The 29th Congressional District is like Fleetwood Mac: Operating for a long time under one name, but with a variety of incarnations.
I was taken aback while recently reading Gore Vidal’s memoir “Point to Point Navigation” to note that his unsuccessful bid for a New York congressional seat in 1960 was for the 29th District. This surprised me because I knew A) he ran for a seat in eastern New York’s Hudson Valley and B) the present-day 29th District encompasses western New York’s Southern Tier. That’s quite a shift.
For all of the hue and cry about “identity” and “tradition” any time anyone suggests consolidating a pair of rural towns or school districts, nary a tear is shed when political districts are re-imagined, reconfigured and all but regurgitated onto a map (as the shape of many of them suggests).
The 29th Congressional District is as good an example of this as any.
Back in 1960, when our man Gore — in the midst of an eight-year break from novels, but with a hit play on Broadway (“The Best Man”) — ran for the 29th, it consisted of the counties of Columbia, Dutchess, Greene, Scoharie and Ulster. But in the years since, New York’s population has been dropping relative to the rest of the nation’s and, with it, its congressional representation — from a high of 45 seats in the 1940s to just 29 today. Thus, revisions.
The 29th crawled slightly north and west following the 1960 and ’70 censuses. It then picked up stakes entirely after the 1980 Census, as state electoral map makers (i.e., partisan cartographers looking to protect the interests of the 39 Congress members who now had to squeeze into 34 seats) moved it well west: to cover Cayuga, Oswego, Seneca and Wayne counties, and parts of Monroe and Oneida. The 1990s version: All of Niagara and Orleans, parts of Monroe and Erie. And today, five Southern Tier counties, most of Ontario County and good portion of southern Monroe.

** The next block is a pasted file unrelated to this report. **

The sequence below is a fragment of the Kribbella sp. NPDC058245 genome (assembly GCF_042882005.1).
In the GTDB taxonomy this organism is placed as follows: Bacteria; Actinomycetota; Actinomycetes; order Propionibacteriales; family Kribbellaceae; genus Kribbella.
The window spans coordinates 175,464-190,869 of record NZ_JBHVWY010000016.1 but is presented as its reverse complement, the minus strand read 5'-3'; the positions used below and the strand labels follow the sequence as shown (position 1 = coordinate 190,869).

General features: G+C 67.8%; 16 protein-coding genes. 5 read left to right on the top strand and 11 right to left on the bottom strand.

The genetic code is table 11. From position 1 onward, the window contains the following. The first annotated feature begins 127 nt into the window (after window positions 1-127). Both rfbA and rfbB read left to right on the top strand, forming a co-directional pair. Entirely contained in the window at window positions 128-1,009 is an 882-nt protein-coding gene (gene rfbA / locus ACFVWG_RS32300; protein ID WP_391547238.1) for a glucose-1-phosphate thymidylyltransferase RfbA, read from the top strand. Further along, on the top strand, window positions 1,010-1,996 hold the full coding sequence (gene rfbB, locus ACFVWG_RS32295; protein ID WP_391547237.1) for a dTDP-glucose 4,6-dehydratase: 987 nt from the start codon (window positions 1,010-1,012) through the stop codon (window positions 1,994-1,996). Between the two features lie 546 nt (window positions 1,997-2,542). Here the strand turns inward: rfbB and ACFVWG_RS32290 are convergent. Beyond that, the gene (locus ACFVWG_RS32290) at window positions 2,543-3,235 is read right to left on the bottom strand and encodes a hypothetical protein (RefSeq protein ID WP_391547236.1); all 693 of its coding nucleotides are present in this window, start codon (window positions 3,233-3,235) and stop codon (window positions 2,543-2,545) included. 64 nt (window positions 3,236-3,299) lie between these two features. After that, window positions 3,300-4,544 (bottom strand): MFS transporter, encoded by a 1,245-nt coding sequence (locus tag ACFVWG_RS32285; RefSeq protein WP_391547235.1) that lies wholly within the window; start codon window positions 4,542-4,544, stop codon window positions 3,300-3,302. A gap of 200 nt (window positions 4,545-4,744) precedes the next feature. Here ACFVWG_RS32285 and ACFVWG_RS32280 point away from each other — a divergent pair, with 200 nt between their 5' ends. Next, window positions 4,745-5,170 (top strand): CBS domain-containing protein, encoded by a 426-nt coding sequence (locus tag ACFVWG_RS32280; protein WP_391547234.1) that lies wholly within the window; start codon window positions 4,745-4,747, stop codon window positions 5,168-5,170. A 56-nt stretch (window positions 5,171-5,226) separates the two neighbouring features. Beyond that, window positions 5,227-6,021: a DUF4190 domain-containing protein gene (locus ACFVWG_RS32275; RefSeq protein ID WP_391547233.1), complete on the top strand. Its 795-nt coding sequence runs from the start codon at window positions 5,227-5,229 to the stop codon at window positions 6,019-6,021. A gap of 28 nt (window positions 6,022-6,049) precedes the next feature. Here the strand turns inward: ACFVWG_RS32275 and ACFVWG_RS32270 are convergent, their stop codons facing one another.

So the 29th Congressional District is like Fleetwood Mac: Operating for a long time under one name, but with a variety of incarnations. In fact, since Mr. Vidal appeared on the ballot, the 29th District has, at one time or another, been home to all or part of 28 different counties. Subtract the two counties on Long Island and the five that make up New York City and that’s more than half the counties in the state!
This helps to explain why, when former Rep. Eric Massa bragged in 2008 of being the first Democrat in memory to win the seat, he wasn’t, technically, accurate. Geographically, that may have been true — it had been generations since a Democrat had represented, say, Yates and Steuben counties. But electorally, Democrat John LaFalce represented the 29th as recently as 2002. He just did it out near Buffalo.
All of this political arcana is germane these days because New York will again be shedding a congressional district or two in the wake of the 2010 census. And that means the 29th District’s next move is into the history books. Its constituents will still be represented, but as part of a 28th, 27th or some other numbered district.
There will be no mourning the loss of a tradition. No historical markers or monuments erected; no weighty words orated under black bunting. Not even the transferring of a deed. There will be only political expediency and the redrawing of lines on a map.
And perhaps somewhere out in Los Angeles, 85-year-old Gore Vidal — historical novelist and political observer that he is — will nod knowingly at the thought that yet another small sample of Americana, a palpable albeit mobile piece of political real estate, has passed into the chapters of a nation’s history. He may, but it’s likely few others will.
Contact Kevin Frisch at (585) 394-0770, ext. 257, or via e-mail at firstname.lastname@example.org.